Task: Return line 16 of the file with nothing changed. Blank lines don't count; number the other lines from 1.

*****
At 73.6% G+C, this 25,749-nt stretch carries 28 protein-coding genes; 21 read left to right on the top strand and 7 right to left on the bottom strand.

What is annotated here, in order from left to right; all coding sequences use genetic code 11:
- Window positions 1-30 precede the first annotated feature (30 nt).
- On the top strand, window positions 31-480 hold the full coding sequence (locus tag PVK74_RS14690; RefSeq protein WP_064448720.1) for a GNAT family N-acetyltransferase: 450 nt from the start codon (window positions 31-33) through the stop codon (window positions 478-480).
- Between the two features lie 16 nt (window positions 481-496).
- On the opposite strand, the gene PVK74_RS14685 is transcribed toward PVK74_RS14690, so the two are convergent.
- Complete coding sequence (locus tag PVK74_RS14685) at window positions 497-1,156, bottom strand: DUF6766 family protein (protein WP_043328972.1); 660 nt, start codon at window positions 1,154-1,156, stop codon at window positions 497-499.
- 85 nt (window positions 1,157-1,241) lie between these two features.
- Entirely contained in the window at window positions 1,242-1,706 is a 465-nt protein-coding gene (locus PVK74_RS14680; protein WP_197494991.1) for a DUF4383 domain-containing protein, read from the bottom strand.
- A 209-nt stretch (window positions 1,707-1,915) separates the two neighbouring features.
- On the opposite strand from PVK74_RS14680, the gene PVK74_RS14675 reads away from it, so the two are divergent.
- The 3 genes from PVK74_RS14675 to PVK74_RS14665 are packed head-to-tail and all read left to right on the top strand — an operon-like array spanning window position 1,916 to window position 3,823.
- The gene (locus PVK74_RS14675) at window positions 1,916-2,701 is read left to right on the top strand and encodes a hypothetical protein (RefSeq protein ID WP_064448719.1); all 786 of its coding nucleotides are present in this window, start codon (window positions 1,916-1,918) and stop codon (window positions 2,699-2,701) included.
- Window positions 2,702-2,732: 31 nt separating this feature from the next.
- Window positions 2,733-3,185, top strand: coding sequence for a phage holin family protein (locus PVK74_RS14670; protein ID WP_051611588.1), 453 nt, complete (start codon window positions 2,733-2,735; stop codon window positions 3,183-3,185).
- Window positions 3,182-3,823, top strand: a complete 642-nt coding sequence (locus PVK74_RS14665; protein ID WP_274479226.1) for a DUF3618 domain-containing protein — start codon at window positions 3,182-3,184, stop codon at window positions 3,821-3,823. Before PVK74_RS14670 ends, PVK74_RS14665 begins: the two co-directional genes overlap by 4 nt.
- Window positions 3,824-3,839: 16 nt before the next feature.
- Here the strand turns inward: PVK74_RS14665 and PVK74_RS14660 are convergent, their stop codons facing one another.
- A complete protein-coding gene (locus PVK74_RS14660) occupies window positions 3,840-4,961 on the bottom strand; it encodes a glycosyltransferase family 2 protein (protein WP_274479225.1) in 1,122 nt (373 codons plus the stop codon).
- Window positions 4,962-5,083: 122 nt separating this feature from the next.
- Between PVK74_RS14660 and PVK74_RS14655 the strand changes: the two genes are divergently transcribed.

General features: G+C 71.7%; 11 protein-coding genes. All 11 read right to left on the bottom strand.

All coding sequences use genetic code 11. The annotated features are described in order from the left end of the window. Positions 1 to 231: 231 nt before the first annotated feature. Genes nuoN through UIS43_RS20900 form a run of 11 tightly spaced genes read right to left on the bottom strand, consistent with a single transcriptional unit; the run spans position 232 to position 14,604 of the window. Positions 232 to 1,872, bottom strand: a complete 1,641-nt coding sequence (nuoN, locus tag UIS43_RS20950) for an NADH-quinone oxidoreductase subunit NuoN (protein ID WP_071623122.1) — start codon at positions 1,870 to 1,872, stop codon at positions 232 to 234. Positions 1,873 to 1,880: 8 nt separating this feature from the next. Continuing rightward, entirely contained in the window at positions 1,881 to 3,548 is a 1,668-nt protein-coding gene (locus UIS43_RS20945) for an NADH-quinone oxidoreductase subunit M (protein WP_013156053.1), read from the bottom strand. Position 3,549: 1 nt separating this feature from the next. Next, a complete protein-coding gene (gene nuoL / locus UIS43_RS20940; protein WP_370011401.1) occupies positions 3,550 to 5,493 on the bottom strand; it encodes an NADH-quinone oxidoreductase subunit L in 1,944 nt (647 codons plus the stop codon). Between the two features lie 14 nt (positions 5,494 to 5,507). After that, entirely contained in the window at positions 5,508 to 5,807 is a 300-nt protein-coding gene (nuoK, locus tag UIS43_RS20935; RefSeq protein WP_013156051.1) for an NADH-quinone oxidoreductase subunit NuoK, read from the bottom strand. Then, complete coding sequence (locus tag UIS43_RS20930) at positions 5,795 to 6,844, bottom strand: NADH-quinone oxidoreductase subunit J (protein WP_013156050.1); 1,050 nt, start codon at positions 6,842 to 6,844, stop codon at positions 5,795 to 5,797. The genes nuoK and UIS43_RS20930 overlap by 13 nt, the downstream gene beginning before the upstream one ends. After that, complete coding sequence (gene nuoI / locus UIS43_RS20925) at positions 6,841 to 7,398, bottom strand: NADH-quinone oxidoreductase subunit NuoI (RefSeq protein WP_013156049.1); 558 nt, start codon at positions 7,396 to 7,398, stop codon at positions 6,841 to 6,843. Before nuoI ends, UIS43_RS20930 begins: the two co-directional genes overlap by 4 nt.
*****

- Window positions 3,182-3,823, top strand: a complete 642-nt coding sequence (locus PVK74_RS14665; protein ID WP_274479226.1) for a DUF3618 domain-containing protein — start codon at window positions 3,182-3,184, stop codon at window positions 3,821-3,823. Before PVK74_RS14670 ends, PVK74_RS14665 begins: the two co-directional genes overlap by 4 nt.